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D016 – Makes Room in God’s House for All God’s Creatures
The following resolution was adopted by the Episcopal Church's General Convention in 2003 - Resolution D016
Resolved, the House of Bishops concurring, That the 74th General Convention recognize that responsible care of animals falls within the stewardship of creation; and be it further
Resolved, That the Episcopal Church encourage its members to ensure that husbandry methods for captive and domestic animals would prohibit suffering in such conditions as puppy mills, and factory-farms; and be it further
Resolved, That the Episcopal Church's Peace and Justice Office identify existing guidelines to educate its members to adhere to ethical standards in the care and treatment of animals; and be it further
Resolved, That the Episcopal Church, through its Office of Government Relations, identify and advocate for legislation protecting animals and effective enforcement measures.
The Episcopal Church's Response to the Anglican Church's Position
By Dorothy H. Hayes
Churches can no longer ignore the suffering of animals on factory farms and Puppy Mills, or can they?
You can’t imagine how optimistic I was when I delivered a copy of Resolution D016, to the assistant pastor of my Episcopal Church in Connecticut.
The six year-old document directs all Episcopal churches to prohibit its parishioners from eating animal products produced in factory farms, which of course means 98 percent of animal parts sold in your general supermarkets. It even went further. D016 instructed parishioners to promote legislation to end factory farming and puppy mills.
I am a devout Christian and vegan. But I’d given up on churches adhering to Genesis 1:29, “God said, ‘See, I have given you every plant yielding seed that is upon the face of all the earth, and every tree with seed in it’s fruit; you shall have them for food.‘”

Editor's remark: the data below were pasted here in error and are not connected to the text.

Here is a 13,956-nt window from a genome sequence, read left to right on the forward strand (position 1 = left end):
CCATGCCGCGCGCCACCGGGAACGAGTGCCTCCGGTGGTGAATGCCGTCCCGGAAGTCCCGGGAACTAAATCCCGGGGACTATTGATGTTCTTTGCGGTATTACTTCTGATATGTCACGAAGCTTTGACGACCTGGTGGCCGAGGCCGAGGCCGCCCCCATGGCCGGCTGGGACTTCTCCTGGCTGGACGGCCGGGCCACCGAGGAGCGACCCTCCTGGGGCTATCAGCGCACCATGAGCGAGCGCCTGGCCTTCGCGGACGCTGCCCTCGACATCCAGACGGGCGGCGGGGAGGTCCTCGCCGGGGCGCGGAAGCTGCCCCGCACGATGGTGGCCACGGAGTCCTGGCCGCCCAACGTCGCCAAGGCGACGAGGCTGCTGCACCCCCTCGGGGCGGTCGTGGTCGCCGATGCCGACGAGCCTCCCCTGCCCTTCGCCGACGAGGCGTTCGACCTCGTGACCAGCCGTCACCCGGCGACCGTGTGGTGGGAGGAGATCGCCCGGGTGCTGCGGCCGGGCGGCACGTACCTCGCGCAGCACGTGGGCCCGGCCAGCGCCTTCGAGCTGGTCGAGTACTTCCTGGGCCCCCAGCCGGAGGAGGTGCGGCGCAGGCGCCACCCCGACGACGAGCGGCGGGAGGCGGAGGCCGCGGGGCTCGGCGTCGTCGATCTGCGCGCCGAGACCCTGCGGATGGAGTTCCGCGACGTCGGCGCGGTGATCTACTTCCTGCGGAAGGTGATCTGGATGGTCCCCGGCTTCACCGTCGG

Yes, I was willing to settle, for D016, for now at least. I’d be satisfied if my church stopped tacitly promoting factory farmed products by “ignoring” the suffering and failing to take a leadership role on behalf of animals. Such “food” is served within the church at most all gatherings.
On this early, bright January Monday, morning, I ran to my church with the official document; The Anglican Church’s Position on factory farming and puppy mills in 1998, and the Episcopal Church’s response to it in 2003. I was ignorant of these proclamations up to this point. I thought there was no official room in God’s house for God’s creatures.
During my ten years at my local Episcopal Church, I’d sent graphic materials to the pastors; photographs of the balding, terrified sick hens in battery cages who never see the light of day or fresh air, who are born without a mother or father, who suffer to death by electrocution, stabbing, hanging upside down, with some living through all that trauma and pain to finally be boiled to death in a spinning vat, which they try to escape.
Vegan Outreach, a well-established organization, offers pamphlets with such brilliant colored photographs of the suffering. Calves in veal crates, pigs in cement pens, petrified, wide-eyed cows slowly dying on slaughterhouse floors. The atrocities are juxtaposed with photographs of healthy beautiful animals – the animals God created.
Though thousands were converted by these pamphlets, they failed to usher a response from my pastors. I never heard back from them.
During my ten years, I was the one vegan role model; I’d brought vegan food to our many feasts. I’d offer the vegan alternative and often at bible study I spoke of God’s love for all of God’s creatures.